[R-sig-Geo] dotsInPolys sometimes not generating correct number of points
Roger.Bivand at nhh.no
Mon Sep 26 09:26:29 CEST 2016
No, on R-forge. If you could provide a patch based on your resolution, I'd be grateful, but it isn't as simple as just passing through a larger iter, as that was in any case not an elegant kludge.
Norwegian School of Economics
On Mon, Sep 26, 2016 at 4:35 AM +0800, "Nick Eubank" <nickeubank at gmail.com<mailto:nickeubank at gmail.com>> wrote:
Thanks Roger -- that makes sense. I'll look into it!
Is maptools on git? Seems easiest fix would be to add a `max.iter` parameter to the function.
On Sat, Sep 24, 2016 at 11:13 AM Roger Bivand <Roger.Bivand at nhh.no<mailto:Roger.Bivand at nhh.no>> wrote:
On Sat, 24 Sep 2016, Nick Eubank wrote:
> Hi Roger,
> Thanks for explaining. This isn't for maps -- it's for statistical analyses.
> My interest is in converting my polygons to points so I can do some
> point-statistic calculations on the distribution of people (the points I'm
> adding in each polygon). I have a lot of small polygons (with large
> variation in the number of points in each), so I think the point pattern
> will be relatively well preserved (at least on scales I care about) if I
> uniformly distribute points within each polygon. Thus the magnitudes of
> points that don't make sense for visualization.
> Is there a magnitude of points where the function would perform reasonably?
> i.e. is this an integer overflow problem or something where, if I stay
> below a given number of points I can count on a set number of truly
> randomly distributed points? Or do I need a different tool?
Try to use spsample directly on a small subset of polygons to see whether
you need to increase the iter= argument radically. If you have lots of
oddish polygons that are very different in shape to
vertically-oriented rectangles, you are going to need lots of tries. Find
the answer for the small subset of polygons and scale up from there.
sp::spsample() takes a sample in the bounding box of the polygon, drops
points falling outside the polygon, and goes on trying until the effort
feels pointless - you'd need to tell it to carry on to the bitter end.
Look at the relevant code for the methods, and work out where it is
bailing out - probably not scale, more likely oddish polygons.
> Relatedly, might I suggested that this is something that should be made
> more clear in the documentation of the function? Right now, there's nothing
> in the docs suggesting this only appropriate for visualization, or that it
> only *approximately* creates a set of randomly distributed points, and
> can't handle large N.
> Thanks again,
> On Sat, Sep 24, 2016 at 2:39 AM Roger Bivand <Roger.Bivand at nhh.no<mailto:Roger.Bivand at nhh.no>> wrote:
>> On Sat, 24 Sep 2016, Nick Eubank wrote:
>>> Hi All,
>>> Trying to run dotsInPolys from maptools on a set of polygons. I have one
>>> set of polygons for each US state, along with a vector of desired points
>>> for each polygon.
>>> However, when I check the number of dots created after running the code,
>>> find that for some states -- but not all -- the number of points doesn't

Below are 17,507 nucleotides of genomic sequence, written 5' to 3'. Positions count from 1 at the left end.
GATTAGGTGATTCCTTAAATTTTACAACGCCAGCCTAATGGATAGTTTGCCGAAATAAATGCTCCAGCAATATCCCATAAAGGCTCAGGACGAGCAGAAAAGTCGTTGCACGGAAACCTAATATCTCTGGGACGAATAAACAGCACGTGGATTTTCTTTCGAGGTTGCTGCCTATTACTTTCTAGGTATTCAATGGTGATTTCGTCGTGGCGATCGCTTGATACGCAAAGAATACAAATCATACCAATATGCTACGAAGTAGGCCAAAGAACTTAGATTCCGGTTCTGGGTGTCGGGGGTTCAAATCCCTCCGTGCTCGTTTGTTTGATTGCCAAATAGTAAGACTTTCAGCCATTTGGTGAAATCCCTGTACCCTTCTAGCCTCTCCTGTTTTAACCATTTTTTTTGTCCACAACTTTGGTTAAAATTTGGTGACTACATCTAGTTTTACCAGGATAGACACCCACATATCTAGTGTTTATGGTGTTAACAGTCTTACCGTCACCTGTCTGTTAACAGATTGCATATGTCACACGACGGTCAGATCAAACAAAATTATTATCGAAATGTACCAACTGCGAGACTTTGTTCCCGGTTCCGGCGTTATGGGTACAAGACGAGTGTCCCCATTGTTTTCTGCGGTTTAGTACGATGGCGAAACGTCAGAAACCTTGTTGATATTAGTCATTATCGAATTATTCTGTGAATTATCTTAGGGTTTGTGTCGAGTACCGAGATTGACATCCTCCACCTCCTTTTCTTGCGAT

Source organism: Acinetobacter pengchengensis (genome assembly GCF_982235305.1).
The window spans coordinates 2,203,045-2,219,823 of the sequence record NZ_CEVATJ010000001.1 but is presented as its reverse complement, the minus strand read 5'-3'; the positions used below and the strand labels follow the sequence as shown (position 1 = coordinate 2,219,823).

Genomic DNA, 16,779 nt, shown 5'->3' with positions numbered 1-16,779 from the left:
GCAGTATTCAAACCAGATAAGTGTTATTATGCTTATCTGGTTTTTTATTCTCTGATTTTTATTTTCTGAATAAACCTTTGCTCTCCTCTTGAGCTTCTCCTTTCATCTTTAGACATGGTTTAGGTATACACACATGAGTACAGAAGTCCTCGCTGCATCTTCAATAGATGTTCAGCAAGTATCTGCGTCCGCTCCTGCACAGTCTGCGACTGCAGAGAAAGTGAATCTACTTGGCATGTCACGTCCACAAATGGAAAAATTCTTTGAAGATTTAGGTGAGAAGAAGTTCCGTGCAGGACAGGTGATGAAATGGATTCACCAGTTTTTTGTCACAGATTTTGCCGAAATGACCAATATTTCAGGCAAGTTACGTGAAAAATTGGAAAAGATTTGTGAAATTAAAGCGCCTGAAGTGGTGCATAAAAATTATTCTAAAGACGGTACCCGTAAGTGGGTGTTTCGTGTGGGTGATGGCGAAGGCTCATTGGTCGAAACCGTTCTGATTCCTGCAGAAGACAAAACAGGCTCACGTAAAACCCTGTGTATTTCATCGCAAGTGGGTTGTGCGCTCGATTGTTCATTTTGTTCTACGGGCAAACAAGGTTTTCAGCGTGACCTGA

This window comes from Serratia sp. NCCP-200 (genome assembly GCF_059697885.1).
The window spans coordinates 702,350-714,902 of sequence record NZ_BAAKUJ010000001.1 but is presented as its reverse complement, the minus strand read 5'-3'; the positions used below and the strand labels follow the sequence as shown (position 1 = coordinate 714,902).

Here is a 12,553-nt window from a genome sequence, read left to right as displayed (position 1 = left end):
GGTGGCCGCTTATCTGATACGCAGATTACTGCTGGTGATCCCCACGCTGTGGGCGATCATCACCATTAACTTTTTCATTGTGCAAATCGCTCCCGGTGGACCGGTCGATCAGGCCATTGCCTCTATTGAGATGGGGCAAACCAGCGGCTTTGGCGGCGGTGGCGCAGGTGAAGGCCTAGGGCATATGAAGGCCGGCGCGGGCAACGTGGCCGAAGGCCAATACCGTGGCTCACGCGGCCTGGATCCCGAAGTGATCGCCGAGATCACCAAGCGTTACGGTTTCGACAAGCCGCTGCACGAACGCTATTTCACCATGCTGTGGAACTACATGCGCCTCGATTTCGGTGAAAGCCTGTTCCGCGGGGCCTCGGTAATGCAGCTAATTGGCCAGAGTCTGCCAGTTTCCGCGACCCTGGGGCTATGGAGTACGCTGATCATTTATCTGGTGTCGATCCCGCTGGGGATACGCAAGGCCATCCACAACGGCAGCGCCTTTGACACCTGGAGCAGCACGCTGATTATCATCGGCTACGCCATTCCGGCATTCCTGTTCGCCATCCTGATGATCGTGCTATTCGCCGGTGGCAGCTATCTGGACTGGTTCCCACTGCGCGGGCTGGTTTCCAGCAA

>>> match the number of dots that were specified. In particular, I seem to
>>> fewer dots than expected.
>> maptools::dotsinpolys() was written for visualization only (so the number
>> of points could be apprpoximate), a long time ago, and wraps looped calls
>> to sp::spsample() methods. Look at sp::spsample() to see that it tries to
>> sub-divide the number of random sample points among rings, but when a
>> Polygons object has many member Polygon objects, and they have awkward
>> geometries, it will struggle to get to the right number, iterating by
>> default 4 times to increase the density within the bounding box of the
>> Polygon object. maptools::dotsinpolys() doesn't pass through the tuning
>> arguments to sp::spsample(), but you could. I'm really uncertain how
>> visiulizing thousands of polygons works, same for millions of random
>> Hope this clarifies,
>>> Paraphrasing somewhat (haven't come up with a minimal replicating
>> example I
>>> can post, sorry), I have a polygon file called `my.polygons`, and I'm
>>> effectively doing the following:
>>> my.dots <- dotsInPolys(my.polygons, my.polygons[,'count.vector'])
>>> I've confirmed that `typeof(my.polygons[,'count.vector'])` is
>>> and get no warnings running dotsInPolys. Nevertheless, for many states, I
>>> get FALSE from:
>>> length(my.dots) == sum(my.polygons$count.vector)
>>> There are no NAs in the count vector.
>>> No zero-area polygons. using rgeos, one state that is having problems
>>> reports areas of:
>>> summary(gArea(my.polygons, byid=TRUE))
>>> Min. 1st Qu. Median Mean 3rd Qu. Max.
>>> 1.474e+04 9.858e+05 4.264e+06 3.189e+07 3.159e+07 1.144e+09
>>> I also get `gIsValid(my.polygons)` is TRUE, so it's not that...
>>> It seems like I get more problems in states with more polygons / counts,
>>> that's at all informative. For example, one problem state has 3,671
>>> polygons, and should have 634,397 points, but only ends up with 632,474.
>>> Another with 6,983 polygons should have 3,942,589 points, but has
>>> only 3,840,180. By contrast, no problems in a state with 343 polygons
>>> and 120,397 points.
>>> Any suggestions on possible cause?
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>>> R-sig-Geo at r-project.org<mailto:R-sig-Geo at r-project.org>
>> Roger Bivand
>> Department of Economics, Norwegian School of Economics,
>> Helleveien 30, N-5045 Bergen, Norway.
>> voice: +47 55 95 93 55; fax +47 55 95 91 00
>> e-mail: Roger.Bivand at nhh.no<mailto:Roger.Bivand at nhh.no>
Department of Economics, Norwegian School of Economics,
Helleveien 30, N-5045 Bergen, Norway.
voice: +47 55 95 93 55; fax +47 55 95 91 00
e-mail: Roger.Bivand at nhh.no<mailto:Roger.Bivand at nhh.no>
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